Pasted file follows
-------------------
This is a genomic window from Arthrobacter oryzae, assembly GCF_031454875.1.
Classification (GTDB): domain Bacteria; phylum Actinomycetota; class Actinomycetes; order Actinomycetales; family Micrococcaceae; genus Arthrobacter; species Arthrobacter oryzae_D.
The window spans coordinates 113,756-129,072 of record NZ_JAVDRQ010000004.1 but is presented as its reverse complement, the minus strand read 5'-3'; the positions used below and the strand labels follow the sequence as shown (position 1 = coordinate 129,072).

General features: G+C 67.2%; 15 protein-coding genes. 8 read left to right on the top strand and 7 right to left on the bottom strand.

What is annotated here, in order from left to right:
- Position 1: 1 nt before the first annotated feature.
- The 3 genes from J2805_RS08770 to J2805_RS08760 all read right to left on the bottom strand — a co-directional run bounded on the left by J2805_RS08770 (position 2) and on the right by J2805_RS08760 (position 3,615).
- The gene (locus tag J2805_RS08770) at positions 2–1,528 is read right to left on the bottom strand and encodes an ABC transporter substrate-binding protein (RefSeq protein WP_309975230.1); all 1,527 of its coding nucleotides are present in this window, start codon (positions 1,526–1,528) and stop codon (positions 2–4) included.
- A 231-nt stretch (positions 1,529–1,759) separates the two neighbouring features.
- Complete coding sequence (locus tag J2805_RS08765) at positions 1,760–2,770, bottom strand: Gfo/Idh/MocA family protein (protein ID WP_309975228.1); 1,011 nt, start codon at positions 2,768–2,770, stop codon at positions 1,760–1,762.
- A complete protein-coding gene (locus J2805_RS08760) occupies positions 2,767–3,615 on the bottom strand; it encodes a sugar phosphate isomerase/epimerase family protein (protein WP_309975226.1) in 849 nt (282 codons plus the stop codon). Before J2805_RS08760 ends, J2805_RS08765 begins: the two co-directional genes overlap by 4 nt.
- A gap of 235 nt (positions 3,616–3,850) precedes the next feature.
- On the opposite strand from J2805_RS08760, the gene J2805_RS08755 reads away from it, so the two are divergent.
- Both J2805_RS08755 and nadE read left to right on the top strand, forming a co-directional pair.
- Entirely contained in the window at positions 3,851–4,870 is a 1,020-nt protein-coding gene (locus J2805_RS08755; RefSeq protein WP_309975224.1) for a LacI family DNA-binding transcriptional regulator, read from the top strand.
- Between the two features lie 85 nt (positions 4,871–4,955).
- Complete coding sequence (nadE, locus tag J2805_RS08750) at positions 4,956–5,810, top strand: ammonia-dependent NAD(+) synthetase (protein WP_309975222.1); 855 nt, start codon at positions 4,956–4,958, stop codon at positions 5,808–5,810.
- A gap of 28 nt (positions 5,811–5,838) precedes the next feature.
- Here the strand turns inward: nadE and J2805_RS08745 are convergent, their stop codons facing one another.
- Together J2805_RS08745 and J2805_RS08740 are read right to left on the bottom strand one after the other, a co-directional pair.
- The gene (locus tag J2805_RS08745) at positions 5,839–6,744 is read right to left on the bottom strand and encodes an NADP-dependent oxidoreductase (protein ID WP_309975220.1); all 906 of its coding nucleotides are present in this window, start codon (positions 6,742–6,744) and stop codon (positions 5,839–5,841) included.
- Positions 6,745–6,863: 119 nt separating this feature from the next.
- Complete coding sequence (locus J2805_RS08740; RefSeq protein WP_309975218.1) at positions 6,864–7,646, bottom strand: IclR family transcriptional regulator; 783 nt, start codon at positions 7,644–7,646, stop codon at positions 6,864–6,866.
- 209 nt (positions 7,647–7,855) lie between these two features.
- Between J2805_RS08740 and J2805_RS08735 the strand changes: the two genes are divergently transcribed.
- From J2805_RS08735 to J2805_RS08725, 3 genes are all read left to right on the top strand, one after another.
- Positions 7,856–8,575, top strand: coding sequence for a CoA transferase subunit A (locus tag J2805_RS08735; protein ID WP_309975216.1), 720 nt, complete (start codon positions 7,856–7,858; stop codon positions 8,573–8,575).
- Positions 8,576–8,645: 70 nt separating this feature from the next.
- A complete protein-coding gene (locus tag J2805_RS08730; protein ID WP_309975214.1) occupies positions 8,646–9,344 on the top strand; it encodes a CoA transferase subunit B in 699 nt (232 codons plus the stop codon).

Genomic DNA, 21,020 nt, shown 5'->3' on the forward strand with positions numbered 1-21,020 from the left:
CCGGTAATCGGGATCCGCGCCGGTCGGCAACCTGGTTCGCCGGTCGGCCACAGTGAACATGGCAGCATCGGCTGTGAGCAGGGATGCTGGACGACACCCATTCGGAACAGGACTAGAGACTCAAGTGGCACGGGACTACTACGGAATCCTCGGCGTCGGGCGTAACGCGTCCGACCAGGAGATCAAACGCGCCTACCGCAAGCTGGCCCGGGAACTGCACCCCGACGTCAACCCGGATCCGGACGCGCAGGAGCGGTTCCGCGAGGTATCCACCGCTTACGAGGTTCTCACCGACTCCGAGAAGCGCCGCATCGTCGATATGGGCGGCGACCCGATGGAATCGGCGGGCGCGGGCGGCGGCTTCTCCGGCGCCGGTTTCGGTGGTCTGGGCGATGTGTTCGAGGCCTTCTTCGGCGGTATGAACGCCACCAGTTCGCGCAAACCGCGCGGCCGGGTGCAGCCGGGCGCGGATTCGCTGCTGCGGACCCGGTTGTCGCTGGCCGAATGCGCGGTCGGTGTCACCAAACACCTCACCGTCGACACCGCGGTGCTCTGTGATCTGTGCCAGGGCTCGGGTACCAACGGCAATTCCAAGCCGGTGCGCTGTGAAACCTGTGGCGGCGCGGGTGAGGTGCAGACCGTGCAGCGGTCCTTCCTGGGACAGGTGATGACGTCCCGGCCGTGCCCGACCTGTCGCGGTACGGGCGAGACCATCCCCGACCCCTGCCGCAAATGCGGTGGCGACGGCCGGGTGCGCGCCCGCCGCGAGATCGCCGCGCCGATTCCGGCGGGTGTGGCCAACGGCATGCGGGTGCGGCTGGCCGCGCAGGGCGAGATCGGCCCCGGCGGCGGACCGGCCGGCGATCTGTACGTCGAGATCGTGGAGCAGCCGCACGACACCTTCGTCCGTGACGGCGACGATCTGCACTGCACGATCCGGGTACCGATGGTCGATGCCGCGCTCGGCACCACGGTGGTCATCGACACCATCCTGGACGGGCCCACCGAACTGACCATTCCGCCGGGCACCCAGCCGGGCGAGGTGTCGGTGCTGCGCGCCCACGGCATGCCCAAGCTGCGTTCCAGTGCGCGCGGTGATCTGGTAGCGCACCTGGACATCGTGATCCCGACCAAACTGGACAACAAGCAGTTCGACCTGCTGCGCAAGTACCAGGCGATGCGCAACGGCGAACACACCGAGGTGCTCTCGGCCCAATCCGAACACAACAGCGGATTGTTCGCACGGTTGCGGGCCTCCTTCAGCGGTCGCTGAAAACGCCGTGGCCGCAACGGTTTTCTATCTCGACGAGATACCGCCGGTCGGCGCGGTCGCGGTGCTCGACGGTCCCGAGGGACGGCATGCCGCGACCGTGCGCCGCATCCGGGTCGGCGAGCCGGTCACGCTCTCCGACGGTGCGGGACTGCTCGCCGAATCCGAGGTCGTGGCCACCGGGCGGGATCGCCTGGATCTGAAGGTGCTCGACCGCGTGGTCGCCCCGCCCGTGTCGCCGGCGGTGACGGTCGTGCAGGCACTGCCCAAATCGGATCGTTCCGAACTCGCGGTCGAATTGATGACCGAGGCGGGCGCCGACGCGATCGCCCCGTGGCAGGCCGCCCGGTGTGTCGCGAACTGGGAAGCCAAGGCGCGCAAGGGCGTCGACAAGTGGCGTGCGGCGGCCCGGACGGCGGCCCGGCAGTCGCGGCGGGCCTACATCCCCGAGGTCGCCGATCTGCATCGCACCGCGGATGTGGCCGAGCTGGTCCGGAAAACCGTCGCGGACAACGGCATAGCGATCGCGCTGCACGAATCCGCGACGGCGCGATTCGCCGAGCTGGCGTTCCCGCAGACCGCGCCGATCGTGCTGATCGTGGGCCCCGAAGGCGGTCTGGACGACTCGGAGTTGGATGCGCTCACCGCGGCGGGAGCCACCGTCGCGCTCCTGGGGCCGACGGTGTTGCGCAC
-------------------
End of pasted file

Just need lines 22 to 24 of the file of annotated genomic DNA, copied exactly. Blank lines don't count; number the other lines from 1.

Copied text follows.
- Positions 6,745–6,863: 119 nt separating this feature from the next.
- Complete coding sequence (locus J2805_RS08740; RefSeq protein WP_309975218.1) at positions 6,864–7,646, bottom strand: IclR family transcriptional regulator; 783 nt, start codon at positions 7,644–7,646, stop codon at positions 6,864–6,866.
- 209 nt (positions 7,647–7,855) lie between these two features.